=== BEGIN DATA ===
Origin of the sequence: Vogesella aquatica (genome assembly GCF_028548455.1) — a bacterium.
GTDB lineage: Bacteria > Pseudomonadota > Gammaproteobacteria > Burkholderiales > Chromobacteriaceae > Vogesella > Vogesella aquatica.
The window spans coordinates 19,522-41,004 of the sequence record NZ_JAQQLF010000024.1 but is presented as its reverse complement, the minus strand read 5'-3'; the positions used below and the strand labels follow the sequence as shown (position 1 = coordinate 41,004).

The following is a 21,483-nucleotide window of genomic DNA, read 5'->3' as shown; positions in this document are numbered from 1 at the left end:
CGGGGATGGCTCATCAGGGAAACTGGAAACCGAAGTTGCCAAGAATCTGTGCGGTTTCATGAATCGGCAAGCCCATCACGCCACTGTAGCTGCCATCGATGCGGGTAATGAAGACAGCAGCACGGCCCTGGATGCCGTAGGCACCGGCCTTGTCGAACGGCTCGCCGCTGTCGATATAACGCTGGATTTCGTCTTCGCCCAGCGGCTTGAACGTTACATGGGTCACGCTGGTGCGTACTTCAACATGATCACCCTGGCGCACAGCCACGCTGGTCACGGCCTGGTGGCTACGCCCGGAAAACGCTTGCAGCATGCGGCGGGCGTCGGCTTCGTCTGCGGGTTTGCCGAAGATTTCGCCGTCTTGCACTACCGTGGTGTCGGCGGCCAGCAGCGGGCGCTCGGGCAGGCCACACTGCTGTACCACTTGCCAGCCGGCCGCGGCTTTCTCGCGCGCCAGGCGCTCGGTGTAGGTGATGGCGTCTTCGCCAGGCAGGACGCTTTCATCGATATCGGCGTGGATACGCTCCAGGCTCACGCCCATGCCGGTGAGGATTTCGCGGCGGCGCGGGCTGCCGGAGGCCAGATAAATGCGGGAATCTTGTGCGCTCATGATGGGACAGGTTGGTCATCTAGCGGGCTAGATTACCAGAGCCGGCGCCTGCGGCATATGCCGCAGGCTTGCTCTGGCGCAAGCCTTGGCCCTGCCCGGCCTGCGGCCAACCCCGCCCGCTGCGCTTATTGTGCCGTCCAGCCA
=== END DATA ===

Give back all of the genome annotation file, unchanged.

Origin of the sequence: Vogesella aquatica (genome assembly GCF_028548455.1) — a bacterium.
GTDB lineage: Bacteria > Pseudomonadota > Gammaproteobacteria > Burkholderiales > Chromobacteriaceae > Vogesella > Vogesella aquatica.
The window spans coordinates 19,522-41,004 of the sequence record NZ_JAQQLF010000024.1 but is presented as its reverse complement, the minus strand read 5'-3'; the positions used below and the strand labels follow the sequence as shown (position 1 = coordinate 41,004).

The following is a 21,483-nucleotide window of genomic DNA, read 5'->3' as shown; positions in this document are numbered from 1 at the left end:
CGGGGATGGCTCATCAGGGAAACTGGAAACCGAAGTTGCCAAGAATCTGTGCGGTTTCATGAATCGGCAAGCCCATCACGCCACTGTAGCTGCCATCGATGCGGGTAATGAAGACAGCAGCACGGCCCTGGATGCCGTAGGCACCGGCCTTGTCGAACGGCTCGCCGCTGTCGATATAACGCTGGATTTCGTCTTCGCCCAGCGGCTTGAACGTTACATGGGTCACGCTGGTGCGTACTTCAACATGATCACCCTGGCGCACAGCCACGCTGGTCACGGCCTGGTGGCTACGCCCGGAAAACGCTTGCAGCATGCGGCGGGCGTCGGCTTCGTCTGCGGGTTTGCCGAAGATTTCGCCGTCTTGCACTACCGTGGTGTCGGCGGCCAGCAGCGGGCGCTCGGGCAGGCCACACTGCTGTACCACTTGCCAGCCGGCCGCGGCTTTCTCGCGCGCCAGGCGCTCGGTGTAGGTGATGGCGTCTTCGCCAGGCAGGACGCTTTCATCGATATCGGCGTGGATACGCTCCAGGCTCACGCCCATGCCGGTGAGGATTTCGCGGCGGCGCGGGCTGCCGGAGGCCAGATAAATGCGGGAATCTTGTGCGCTCATGATGGGACAGGTTGGTCATCTAGCGGGCTAGATTACCAGAGCCGGCGCCTGCGGCATATGCCGCAGGCTTGCTCTGGCGCAAGCCTTGGCCCTGCCCGGCCTGCGGCCAACCCCGCCCGCTGCGCTTATTGTGCCGTCCAGCCA